Have a word or metaphor worth pondering? This blog will continue all summer. Please nominate a word or metaphor useful in academic writing by e-mailing me (jessid -at- richmond -dot- edu) or leaving a comment below.

See all of our Metaphors of the Month here and Words of the Week here.

Images by Thomas Rowlandson, “Breaking Up of the Blue Stocking Club,” and Francisco de Goya, “Charles IV of Spain and his family,” courtesy of Wikipedia Commons.

Word of the Week! Polymath

Doc Savage CoverProfessor Joe Hoyle, a polymath in the worlds of business and language, sent us today’s word. In terms of usage, “polymath” functions as both noun and adjective, as in “her polymath intellect soon embraced music theory as well as the poetry and aeronautical engineering for which she was famous.” The OED Online gives us a good overview, meaning a person accomplished in many fields of study, but I want to get reflective here.

Our word is perfect for that dreamy week following graduation, when many young polymaths have left our ivy-festooned campus (“festoon” is a good future word of the week, incidentally). My mind, not polymath but very retentive in ways both good and bad, went right to the reading of my childhood.

As a youngster, I enjoyed the reprints of the 1930s Pulp novels about Doc Savage, a sort of superhero without superpowers. Doc fought evil with wits and training; from birth his strange father (any father who did this would be locked up today) put his son through a rigorous set of physical and mental challenges that included daily training.  Savage ended up the world’s best polymath. In the words on the back covers of the Bantam editions of the 1970s, he had a “protean genius.” Yet not all geniuses are polymaths. In fact, synonyms for our word seem scarce. “Multi-faceted” is fine but a bit broad. “Protean” is the closest fit.

Proteus, a figure from mythology, was many things. He could change forms. So can the intellect of a polymath. Several real polymaths get cited in online lists, but they are certain to  include Leonardo da Vinci. Thomas Jefferson qualifies, but like Doc Savage he really cultivated the fact and image of his broad knowledge.  Poet William Carlos Williams was a physician, but it seems that one needs several, not just two, areas of expertise.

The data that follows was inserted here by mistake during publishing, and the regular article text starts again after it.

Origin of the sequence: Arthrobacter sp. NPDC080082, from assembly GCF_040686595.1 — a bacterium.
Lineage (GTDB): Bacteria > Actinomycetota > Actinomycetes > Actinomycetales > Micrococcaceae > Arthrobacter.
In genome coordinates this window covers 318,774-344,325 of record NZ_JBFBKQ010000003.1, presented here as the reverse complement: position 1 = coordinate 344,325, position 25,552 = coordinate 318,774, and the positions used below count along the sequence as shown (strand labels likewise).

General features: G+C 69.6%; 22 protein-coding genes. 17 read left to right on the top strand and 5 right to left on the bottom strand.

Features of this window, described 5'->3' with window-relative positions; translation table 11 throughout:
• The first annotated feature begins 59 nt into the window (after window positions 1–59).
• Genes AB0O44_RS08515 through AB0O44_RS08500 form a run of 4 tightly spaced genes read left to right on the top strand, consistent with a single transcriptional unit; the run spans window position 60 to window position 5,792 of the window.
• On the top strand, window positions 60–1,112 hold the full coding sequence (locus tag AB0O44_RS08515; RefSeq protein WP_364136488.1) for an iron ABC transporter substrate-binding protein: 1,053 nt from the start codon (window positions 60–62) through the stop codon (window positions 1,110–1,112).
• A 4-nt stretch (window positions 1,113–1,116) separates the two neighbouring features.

I know one living polymath, Fran Wilde, who is both accomplished writer of fantastic literature and a talented coder. She has advanced degrees in Fine Arts and Computer Science, and she draws lovely artwork. Polymath? Yes.  My students enjoy her class visits.

The “Math” in our word is not mathematics. It’s from the Greek μάθη for “learning.”

Naturally, polymaths may have their flaws. I’ve yet to discover Fran’s, but if you know Jefferson’s life, you can quickly find his shortcomings. And if you know the books, one thing Doc Savage never figured out was a shirt that could stay un-ripped. The cover above is a rare exception. But that’s pulp fiction for you.

Have a word or metaphor worth pondering? This blog will continue all summer. Please nominate a word or metaphor useful in academic writing by e-mailing me (jessid -at- richmond -dot- edu) or leaving a comment below.

See all of our Metaphors of the Month here and Words of the Week here.

Image courtesy of Jonathan Morris at Flickr.

Word of the Week! Sojourn

Map of Middle EartyMany of my readers will soon take a vacation or, if British, a holiday. Some will study abroad or go on sabbatical (a future Word of the week). All of these temporary absences count as a sojourn, a nice word for this time of year. I’m currently finishing my sojourn to J.R.R. Tolkien’s Middle Earth, one I have taken every decade since my early teens.

Usage is really old for this word. The OED records several Fourteen Century examples, most with variant spellings. The etymology sketched out includes a few Romance languages but not any Latin term, though at Etymology Online there’s an hypothesis that our word comes from the vulgar Latin subdiurnare “to spend the day.” All definitions refer to either a temporary stay somewhere, the place itself, or merely a digression. Thus for me, my year in Madrid was a sojourn before starting graduate school, yet Segovia nearby was itself a quiet sojourn from the hectic life of the Spanish metropolis.

Graduates, what of your gap year before the grind of working life? You will never forget that sojourn.

For the rest of you, as the humidity in Virginia rises in June and continues through August, where will your sojourn be? How long will you be away? And what do you bring back from that temporary change of scenery? Finally, can  you find a sojourn in the pages of a book or while watching a film? At present, my sojourn is with Frodo Baggins in Middle Earth, as real an imaginary place as any in fiction.

Keep in mind that at the end of Lord of the Rings, Frodo makes not a sojourn but a permanent departure for the uttermost West, across the ocean. He will never return. But I hope you will!

Please nominate a word or metaphor useful in academic writing by e-mailing me (jessid -at- richmond -dot- edu) or leaving a comment below.

See all of our Metaphors of the Month here and Words of the Week here.

Map of Middle Earth courtesy of Wikipedia Commons.